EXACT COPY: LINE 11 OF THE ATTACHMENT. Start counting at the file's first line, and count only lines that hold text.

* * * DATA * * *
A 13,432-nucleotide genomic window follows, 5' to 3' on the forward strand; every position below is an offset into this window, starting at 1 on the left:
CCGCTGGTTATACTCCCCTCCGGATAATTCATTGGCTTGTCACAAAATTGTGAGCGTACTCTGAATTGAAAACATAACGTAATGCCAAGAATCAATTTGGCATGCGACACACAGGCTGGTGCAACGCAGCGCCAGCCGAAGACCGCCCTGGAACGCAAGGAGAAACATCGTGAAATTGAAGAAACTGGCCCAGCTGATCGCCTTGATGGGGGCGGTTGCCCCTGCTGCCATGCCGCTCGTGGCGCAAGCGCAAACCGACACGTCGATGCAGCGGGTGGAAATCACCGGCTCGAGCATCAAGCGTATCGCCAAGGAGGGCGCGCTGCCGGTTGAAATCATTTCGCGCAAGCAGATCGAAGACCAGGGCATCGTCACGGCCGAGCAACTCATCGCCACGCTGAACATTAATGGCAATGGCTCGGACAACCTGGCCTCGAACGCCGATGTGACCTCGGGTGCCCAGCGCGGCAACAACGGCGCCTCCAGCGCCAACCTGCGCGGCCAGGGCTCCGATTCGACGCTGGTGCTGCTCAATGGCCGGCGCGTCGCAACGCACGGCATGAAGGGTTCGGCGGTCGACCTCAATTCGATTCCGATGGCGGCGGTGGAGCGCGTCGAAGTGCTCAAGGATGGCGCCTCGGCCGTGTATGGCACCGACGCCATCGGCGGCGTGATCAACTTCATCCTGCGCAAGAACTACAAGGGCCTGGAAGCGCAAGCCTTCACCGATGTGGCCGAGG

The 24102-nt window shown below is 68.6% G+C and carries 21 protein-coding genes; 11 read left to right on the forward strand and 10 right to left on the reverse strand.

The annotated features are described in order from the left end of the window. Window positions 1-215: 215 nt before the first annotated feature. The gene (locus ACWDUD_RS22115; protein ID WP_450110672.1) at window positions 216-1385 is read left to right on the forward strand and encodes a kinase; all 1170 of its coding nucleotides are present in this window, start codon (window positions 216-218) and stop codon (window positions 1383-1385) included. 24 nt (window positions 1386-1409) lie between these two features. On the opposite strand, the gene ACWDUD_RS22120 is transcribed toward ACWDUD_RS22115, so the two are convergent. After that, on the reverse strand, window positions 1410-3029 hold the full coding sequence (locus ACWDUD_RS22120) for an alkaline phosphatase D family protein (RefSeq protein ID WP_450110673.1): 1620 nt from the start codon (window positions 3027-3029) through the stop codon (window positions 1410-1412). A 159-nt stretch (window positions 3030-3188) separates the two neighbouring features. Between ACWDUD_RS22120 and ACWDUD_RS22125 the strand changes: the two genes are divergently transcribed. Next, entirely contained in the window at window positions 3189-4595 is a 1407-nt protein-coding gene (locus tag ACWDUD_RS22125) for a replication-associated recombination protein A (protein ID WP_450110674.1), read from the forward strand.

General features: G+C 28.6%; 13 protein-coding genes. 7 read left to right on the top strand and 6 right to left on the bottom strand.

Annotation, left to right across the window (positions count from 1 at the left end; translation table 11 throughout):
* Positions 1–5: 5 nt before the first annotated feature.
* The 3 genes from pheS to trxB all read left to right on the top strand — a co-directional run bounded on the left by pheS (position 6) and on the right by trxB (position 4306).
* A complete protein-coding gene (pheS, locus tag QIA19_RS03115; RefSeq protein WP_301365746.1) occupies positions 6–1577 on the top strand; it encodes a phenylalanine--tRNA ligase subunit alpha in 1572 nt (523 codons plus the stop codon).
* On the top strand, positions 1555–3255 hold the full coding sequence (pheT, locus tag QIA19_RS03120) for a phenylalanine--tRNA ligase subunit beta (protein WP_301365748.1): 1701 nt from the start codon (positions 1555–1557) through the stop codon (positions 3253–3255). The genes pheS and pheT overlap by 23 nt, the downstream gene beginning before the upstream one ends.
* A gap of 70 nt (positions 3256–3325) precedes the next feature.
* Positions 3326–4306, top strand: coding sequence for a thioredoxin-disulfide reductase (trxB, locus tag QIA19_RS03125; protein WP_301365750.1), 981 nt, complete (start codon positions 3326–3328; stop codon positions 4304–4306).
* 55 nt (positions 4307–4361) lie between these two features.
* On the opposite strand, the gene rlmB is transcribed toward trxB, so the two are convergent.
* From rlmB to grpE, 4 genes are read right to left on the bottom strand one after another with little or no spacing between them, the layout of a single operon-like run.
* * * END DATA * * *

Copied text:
* A gap of 70 nt (positions 3256–3325) precedes the next feature.